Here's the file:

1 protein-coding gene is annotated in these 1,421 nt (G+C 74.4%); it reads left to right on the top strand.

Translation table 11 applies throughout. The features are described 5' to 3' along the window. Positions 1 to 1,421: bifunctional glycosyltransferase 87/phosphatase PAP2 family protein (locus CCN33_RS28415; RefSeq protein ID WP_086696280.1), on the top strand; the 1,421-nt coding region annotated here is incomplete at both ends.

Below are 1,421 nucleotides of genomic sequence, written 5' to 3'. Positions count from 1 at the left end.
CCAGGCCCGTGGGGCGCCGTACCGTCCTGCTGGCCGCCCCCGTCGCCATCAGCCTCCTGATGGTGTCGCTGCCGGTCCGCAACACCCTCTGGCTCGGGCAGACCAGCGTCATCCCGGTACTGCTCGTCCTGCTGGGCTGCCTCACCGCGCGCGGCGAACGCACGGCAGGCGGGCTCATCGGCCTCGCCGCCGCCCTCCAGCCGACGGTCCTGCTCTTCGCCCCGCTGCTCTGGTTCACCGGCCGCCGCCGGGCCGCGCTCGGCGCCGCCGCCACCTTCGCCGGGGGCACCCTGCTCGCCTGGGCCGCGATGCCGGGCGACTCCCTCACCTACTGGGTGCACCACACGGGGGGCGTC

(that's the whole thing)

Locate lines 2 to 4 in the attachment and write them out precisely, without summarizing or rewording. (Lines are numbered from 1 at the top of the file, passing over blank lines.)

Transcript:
Translation table 11 applies throughout. The features are described 5' to 3' along the window. Positions 1 to 1,421: bifunctional glycosyltransferase 87/phosphatase PAP2 family protein (locus CCN33_RS28415; RefSeq protein ID WP_086696280.1), on the top strand; the 1,421-nt coding region annotated here is incomplete at both ends.

Below are 1,421 nucleotides of genomic sequence, written 5' to 3'. Positions count from 1 at the left end.
CCAGGCCCGTGGGGCGCCGTACCGTCCTGCTGGCCGCCCCCGTCGCCATCAGCCTCCTGATGGTGTCGCTGCCGGTCCGCAACACCCTCTGGCTCGGGCAGACCAGCGTCATCCCGGTACTGCTCGTCCTGCTGGGCTGCCTCACCGCGCGCGGCGAACGCACGGCAGGCGGGCTCATCGGCCTCGCCGCCGCCCTCCAGCCGACGGTCCTGCTCTTCGCCCCGCTGCTCTGGTTCACCGGCCGCCGCCGGGCCGCGCTCGGCGCCGCCGCCACCTTCGCCGGGGGCACCCTGCTCGCCTGGGCCGCGATGCCGGGCGACTCCCTCACCTACTGGGTGCACCACACGGGGGGCGTC